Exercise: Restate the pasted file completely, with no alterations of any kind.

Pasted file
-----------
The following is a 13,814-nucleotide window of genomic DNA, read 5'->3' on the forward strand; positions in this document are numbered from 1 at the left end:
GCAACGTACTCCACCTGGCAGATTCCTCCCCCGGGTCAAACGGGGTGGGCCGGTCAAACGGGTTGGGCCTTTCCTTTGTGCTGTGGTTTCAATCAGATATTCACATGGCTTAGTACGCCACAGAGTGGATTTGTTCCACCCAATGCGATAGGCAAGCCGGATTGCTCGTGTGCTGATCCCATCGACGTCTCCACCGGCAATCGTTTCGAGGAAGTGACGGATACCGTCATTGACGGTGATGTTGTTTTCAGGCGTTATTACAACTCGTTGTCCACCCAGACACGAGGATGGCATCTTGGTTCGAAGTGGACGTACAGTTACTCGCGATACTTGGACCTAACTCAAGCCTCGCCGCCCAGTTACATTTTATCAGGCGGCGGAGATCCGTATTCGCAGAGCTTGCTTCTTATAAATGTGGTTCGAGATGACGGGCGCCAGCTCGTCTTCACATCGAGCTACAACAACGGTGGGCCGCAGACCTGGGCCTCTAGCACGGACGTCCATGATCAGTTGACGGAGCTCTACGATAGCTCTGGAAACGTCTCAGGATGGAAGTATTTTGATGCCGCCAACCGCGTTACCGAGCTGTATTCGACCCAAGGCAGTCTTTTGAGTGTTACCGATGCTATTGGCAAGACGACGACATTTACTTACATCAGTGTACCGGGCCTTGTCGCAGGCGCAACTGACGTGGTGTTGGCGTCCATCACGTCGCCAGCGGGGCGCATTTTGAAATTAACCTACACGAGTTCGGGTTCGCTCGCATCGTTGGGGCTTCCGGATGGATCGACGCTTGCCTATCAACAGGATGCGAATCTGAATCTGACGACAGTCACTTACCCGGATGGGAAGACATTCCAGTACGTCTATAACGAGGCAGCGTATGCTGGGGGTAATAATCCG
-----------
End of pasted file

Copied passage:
The following is a 13,814-nucleotide window of genomic DNA, read 5'->3' on the forward strand; positions in this document are numbered from 1 at the left end:
GCAACGTACTCCACCTGGCAGATTCCTCCCCCGGGTCAAACGGGGTGGGCCGGTCAAACGGGTTGGGCCTTTCCTTTGTGCTGTGGTTTCAATCAGATATTCACATGGCTTAGTACGCCACAGAGTGGATTTGTTCCACCCAATGCGATAGGCAAGCCGGATTGCTCGTGTGCTGATCCCATCGACGTCTCCACCGGCAATCGTTTCGAGGAAGTGACGGATACCGTCATTGACGGTGATGTTGTTTTCAGGCGTTATTACAACTCGTTGTCCACCCAGACACGAGGATGGCATCTTGGTTCGAAGTGGACGTACAGTTACTCGCGATACTTGGACCTAACTCAAGCCTCGCCGCCCAGTTACATTTTATCAGGCGGCGGAGATCCGTATTCGCAGAGCTTGCTTCTTATAAATGTGGTTCGAGATGACGGGCGCCAGCTCGTCTTCACATCGAGCTACAACAACGGTGGGCCGCAGACCTGGGCCTCTAGCACGGACGTCCATGATCAGTTGACGGAGCTCTACGATAGCTCTGGAAACGTCTCAGGATGGAAGTATTTTGATGCCGCCAACCGCGTTACCGAGCTGTATTCGACCCAAGGCAGTCTTTTGAGTGTTACCGATGCTATTGGCAAGACGACGACATTTACTTACATCAGTGTACCGGGCCTTGTCGCAGGCGCAACTGACGTGGTGTTGGCGTCCATCACGTCGCCAGCGGGGCGCATTTTGAAATTAACCTACACGAGTTCGGGTTCGCTCGCATCGTTGGGGCTTCCGGATGGATCGACGCTTGCCTATCAACAGGATGCGAATCTGAATCTGACGACAGTCACTTACCCGGATGGGAAGACATTCCAGTACGTCTATAACGAGGCAGCGTATGCTGGGGGTAATAATCCG